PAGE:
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Bring you and your team back from burnout

Nov. 12, 2021
Just when dentists are hoping to return to normal, staff may be burned out from the last year. There are ways to boost morale and help everyone have fun again.
When you face a crisis, it can become the focus of your existence. You and your team have been in this COVID crisis together, and you've made it work! You ran on adrenaline, but you succeeded. Things should be feeling more normal, and you should be celebrating, right? Instead, everyone is crabby, snippy, and glum. Your once fun practice is now torment. No one wants to be at work, and patients can sense that. Just when everything should be great again, you’re all burned out.

If you’re burned out, know that you’re not alone. I’ve been hearing from many practice owners who are mentally hitting a wall. They’re exhausted, their teams are snipping at each other, and the fun workplace of 2019 has become a joyless slog in 2021.

Why now?

Why is now a uniquely trying time for dental practices? Why are teams burning out when we finally have a chance to relax? Patient demand is back, and didn’t we say during the worst of the pandemic that we just wanted our chairs full again?

As cliché as this is, we’re living in unprecedented times. We’ve never dealt with anything like this before. As practice owners, we must cope with uncertainty, staff turnover, and staff staying home due to health fears or childcare struggles. Our industry has changed. It’s now hard to staff the office, and some team members are taking on new responsibilities while keeping their old ones. Meanwhile, new office cleaning and personal protective equipment requirements mean our capacity is down, even when we have a full staff. We need to figure out new math for our new situation, and this can be stressful.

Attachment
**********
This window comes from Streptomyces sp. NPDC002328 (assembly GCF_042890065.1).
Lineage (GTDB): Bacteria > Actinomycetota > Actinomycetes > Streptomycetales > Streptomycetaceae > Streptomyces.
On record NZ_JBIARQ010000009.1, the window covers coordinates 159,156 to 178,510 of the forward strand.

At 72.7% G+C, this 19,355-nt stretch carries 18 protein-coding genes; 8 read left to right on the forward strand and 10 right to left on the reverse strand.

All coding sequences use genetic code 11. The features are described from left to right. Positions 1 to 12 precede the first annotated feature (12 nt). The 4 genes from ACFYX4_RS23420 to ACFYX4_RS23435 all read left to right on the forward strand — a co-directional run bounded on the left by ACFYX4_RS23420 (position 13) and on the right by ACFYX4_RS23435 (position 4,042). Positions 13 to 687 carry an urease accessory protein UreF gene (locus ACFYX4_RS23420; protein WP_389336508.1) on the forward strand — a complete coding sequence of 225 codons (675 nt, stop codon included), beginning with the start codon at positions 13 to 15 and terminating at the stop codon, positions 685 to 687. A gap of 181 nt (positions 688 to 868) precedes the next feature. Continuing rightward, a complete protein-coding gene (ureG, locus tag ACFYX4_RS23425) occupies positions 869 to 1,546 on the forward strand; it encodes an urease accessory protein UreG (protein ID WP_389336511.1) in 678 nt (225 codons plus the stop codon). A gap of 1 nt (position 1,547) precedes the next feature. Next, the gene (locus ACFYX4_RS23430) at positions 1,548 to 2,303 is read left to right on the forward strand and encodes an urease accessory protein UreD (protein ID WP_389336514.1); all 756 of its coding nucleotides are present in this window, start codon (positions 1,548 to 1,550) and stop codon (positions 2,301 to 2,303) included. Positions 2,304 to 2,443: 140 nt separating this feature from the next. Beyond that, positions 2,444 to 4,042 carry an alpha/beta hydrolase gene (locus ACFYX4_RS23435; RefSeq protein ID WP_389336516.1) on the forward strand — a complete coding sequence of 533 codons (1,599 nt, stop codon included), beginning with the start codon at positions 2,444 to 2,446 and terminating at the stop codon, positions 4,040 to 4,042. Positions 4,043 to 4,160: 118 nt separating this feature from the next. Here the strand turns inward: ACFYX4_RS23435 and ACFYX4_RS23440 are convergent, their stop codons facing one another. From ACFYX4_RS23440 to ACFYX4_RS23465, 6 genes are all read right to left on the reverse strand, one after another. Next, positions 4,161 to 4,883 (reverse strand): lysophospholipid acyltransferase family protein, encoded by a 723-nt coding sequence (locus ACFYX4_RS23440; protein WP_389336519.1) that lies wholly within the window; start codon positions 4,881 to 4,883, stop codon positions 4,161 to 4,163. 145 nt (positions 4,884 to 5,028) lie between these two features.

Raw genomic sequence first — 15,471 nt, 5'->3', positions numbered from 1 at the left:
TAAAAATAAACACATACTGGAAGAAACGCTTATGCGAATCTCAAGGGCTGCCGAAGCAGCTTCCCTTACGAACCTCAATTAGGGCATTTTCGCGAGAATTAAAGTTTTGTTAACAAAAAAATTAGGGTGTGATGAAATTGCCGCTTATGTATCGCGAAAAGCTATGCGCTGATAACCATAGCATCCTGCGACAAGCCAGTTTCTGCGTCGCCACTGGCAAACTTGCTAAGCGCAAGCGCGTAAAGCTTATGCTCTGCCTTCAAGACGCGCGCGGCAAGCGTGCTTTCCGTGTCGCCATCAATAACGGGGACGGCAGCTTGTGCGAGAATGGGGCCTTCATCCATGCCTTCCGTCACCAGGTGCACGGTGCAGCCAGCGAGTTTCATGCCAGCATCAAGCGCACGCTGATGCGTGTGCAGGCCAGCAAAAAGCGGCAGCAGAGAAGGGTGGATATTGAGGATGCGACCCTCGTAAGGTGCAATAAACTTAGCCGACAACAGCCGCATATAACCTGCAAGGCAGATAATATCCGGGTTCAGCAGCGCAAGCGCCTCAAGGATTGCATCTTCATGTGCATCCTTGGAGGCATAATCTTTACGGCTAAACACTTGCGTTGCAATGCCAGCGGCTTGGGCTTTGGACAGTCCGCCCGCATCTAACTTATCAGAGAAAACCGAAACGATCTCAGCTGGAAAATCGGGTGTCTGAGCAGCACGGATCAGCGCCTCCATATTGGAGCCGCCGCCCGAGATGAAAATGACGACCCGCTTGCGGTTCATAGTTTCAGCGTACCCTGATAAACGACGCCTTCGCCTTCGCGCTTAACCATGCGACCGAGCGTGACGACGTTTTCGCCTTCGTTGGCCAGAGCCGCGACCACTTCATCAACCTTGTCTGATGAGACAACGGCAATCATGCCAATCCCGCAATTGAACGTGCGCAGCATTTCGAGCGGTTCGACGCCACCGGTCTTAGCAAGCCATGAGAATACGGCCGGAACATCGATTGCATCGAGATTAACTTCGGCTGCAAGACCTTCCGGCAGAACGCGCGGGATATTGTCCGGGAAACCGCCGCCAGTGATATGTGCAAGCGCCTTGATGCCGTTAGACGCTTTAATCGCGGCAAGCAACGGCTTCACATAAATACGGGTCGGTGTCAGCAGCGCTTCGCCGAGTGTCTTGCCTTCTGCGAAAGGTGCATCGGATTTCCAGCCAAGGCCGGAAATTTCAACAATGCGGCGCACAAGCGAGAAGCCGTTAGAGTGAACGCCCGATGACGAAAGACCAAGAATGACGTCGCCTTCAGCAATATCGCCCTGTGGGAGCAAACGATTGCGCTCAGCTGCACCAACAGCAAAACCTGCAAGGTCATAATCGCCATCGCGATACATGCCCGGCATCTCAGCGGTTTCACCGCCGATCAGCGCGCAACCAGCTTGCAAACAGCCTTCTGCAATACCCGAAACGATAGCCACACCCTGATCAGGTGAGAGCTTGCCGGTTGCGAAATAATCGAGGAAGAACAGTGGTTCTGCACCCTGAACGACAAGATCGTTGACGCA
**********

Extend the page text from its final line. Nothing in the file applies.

After adrenaline comes the crash

During a crisis, people often run on adrenaline. There’s fear because we don’t know what’s happening, followed by euphoria as we start to make things work again. Then there’s fear because a crisis is seldom a single wave. We get into this new cycle of ups and downs, and we get used to running on adrenaline.

When you operate on adrenaline for a year or more, this catches up to you. It hurts your brain, cardiovascular system, and other parts of your body. You don’t feel well, and you’re exhausted. You’ve been running at 175% capacity when giving even 50% of your all feels impossible because your tank is empty.

Making up for lost time and missed opportunities

If you or any staff lost family members during the pandemic, this adds another layer of stress. No matter how a loved one died, the pandemic meant no funerals, no time for the rituals of grief that keep people sane. Ungrieved losses add up, create a constant low level of stress, and increase the risk of burn out. Even outside of a pandemic, tragedy can take a terrible toll.

Loss of control and stability

Finally, due to the uncertainty and volatility of the pandemic, many have lost their sense of stability. We wonder what next week will be like and if there will be a new variant. If someone leaves the practice, we wonder if we can find a new team member. We wonder if our patients will show up for their appointments. We can’t trust that things will be the same from day to day, and our brains must work overtime to process the uncertainty and plan for sudden changes.

Now what?

So, you’re burned out. You’ve survived something terrible, and you can’t keep going. You can’t fix yourself and the people around you with one quick trick. How can you and your team come back from burnout and make the practice a good place to work again? Give yourself and your team opportunities to calm down and recover from the feeling that disaster is looming, and take time to reconnect with each other.